Allegedly found in a long-forgotten cache of music recorded by a mythical jam outfit from the ‘70s onwards, this album sounds suspiciously fresh. It was co-produced by Norman Cook, and has all the radio-friendliness associated with his output as Fatboy Slim—one of those records where almost every track sounds like a potential single.
The CD bristles with big names and diverse styles, from the Stones-y R&B of the opener, “He’s Frank (Slight Return),” featuring Iggy Pop, to the reggae rhythms of Martha Wainwright’s “Spade.” A collaboration with David Byrne and Dizzee Rascal is tucked away at the end, while Connan Mockasin comes over both plaintive and insistently paranoid in “Jumps The Fence,” a kind of hallucinatory pop ballad.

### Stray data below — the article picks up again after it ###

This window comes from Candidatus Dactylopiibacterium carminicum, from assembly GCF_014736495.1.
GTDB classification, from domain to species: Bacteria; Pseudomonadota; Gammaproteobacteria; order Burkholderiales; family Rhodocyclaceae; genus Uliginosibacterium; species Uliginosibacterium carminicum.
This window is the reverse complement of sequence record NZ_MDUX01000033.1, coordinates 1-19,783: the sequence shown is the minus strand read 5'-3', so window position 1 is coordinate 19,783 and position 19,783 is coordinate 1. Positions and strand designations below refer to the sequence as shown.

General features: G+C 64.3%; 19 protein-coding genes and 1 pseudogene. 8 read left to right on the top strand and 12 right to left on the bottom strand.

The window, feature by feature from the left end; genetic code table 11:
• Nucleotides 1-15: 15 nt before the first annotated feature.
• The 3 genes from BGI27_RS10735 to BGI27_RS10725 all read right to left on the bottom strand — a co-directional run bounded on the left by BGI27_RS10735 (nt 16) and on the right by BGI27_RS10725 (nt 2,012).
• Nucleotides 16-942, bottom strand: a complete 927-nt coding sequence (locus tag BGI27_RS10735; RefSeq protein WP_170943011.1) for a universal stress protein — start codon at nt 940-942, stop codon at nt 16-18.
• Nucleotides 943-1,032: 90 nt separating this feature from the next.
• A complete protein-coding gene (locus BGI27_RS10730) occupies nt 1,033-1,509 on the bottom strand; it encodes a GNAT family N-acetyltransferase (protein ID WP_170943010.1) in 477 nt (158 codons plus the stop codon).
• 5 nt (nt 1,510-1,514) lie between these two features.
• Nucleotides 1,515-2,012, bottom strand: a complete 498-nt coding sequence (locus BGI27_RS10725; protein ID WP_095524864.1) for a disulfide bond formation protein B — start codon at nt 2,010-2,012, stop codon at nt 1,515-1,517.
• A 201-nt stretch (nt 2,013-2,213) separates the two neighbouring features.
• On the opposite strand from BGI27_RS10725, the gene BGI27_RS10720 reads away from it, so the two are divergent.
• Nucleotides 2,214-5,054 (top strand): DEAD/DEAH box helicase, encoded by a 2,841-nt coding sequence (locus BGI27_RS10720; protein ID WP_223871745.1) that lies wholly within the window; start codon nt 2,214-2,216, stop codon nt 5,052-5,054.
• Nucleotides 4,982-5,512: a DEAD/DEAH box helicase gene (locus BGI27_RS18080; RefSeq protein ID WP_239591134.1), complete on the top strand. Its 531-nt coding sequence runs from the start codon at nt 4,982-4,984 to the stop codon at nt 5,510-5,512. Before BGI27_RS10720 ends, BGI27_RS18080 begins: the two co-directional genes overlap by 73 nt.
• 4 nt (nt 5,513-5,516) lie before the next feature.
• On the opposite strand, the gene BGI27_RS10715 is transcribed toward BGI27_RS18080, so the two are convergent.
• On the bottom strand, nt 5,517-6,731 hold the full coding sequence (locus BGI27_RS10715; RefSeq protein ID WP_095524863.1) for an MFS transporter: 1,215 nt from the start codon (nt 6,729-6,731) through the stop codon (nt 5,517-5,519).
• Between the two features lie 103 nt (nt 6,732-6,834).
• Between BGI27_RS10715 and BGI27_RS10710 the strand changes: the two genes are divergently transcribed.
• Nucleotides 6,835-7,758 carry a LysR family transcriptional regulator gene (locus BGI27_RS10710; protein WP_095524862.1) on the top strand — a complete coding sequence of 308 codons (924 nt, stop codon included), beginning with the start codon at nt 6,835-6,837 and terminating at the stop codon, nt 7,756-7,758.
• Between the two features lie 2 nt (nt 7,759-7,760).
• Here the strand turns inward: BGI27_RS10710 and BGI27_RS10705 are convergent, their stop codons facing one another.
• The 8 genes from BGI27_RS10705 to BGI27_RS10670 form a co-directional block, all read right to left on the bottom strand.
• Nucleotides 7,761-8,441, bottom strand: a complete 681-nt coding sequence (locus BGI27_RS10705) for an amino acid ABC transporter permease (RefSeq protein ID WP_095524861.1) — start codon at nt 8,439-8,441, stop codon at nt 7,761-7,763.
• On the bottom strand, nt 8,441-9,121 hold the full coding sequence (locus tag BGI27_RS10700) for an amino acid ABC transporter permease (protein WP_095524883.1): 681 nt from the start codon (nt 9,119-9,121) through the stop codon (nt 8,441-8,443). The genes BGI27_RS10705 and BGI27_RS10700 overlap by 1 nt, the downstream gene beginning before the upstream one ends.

Overall, the differences settle into a whole that’s jaunty, good-natured and virtually impossible to skip. Although this is partly a result of the production—the album is full of attention to detail and restlessness with textures—it’s also a feature of the way in which each track matches perfect melodies or arrangements with enough uniqueness and challenge to keep the listener hooked. Music geeks and metalheads need not apply; everyone else, however, will find plenty here to keep them more than happy.